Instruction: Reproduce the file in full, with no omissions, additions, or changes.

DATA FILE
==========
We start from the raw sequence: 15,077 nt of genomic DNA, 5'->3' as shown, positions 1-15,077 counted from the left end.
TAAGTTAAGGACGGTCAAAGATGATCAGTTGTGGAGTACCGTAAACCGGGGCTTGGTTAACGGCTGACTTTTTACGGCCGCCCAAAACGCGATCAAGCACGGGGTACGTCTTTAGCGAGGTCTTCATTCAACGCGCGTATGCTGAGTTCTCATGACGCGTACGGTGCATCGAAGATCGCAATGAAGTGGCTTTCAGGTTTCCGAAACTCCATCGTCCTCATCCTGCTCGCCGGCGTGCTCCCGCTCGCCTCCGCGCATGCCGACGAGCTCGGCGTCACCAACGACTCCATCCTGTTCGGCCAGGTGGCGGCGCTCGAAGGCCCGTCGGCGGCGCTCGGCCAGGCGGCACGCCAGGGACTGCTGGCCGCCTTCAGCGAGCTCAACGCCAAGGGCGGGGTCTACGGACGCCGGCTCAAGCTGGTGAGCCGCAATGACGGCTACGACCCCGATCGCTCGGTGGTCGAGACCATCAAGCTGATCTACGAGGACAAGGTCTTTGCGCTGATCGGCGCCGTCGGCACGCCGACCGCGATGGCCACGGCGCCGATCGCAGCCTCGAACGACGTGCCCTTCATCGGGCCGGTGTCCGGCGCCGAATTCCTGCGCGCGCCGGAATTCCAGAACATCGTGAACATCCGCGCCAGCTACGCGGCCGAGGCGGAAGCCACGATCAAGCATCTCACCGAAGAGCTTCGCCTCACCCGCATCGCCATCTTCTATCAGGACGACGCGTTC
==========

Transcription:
We start from the raw sequence: 15,077 nt of genomic DNA, 5'->3' as shown, positions 1-15,077 counted from the left end.
TAAGTTAAGGACGGTCAAAGATGATCAGTTGTGGAGTACCGTAAACCGGGGCTTGGTTAACGGCTGACTTTTTACGGCCGCCCAAAACGCGATCAAGCACGGGGTACGTCTTTAGCGAGGTCTTCATTCAACGCGCGTATGCTGAGTTCTCATGACGCGTACGGTGCATCGAAGATCGCAATGAAGTGGCTTTCAGGTTTCCGAAACTCCATCGTCCTCATCCTGCTCGCCGGCGTGCTCCCGCTCGCCTCCGCGCATGCCGACGAGCTCGGCGTCACCAACGACTCCATCCTGTTCGGCCAGGTGGCGGCGCTCGAAGGCCCGTCGGCGGCGCTCGGCCAGGCGGCACGCCAGGGACTGCTGGCCGCCTTCAGCGAGCTCAACGCCAAGGGCGGGGTCTACGGACGCCGGCTCAAGCTGGTGAGCCGCAATGACGGCTACGACCCCGATCGCTCGGTGGTCGAGACCATCAAGCTGATCTACGAGGACAAGGTCTTTGCGCTGATCGGCGCCGTCGGCACGCCGACCGCGATGGCCACGGCGCCGATCGCAGCCTCGAACGACGTGCCCTTCATCGGGCCGGTGTCCGGCGCCGAATTCCTGCGCGCGCCGGAATTCCAGAACATCGTGAACATCCGCGCCAGCTACGCGGCCGAGGCGGAAGCCACGATCAAGCATCTCACCGAAGAGCTTCGCCTCACCCGCATCGCCATCTTCTATCAGGACGACGCGTTC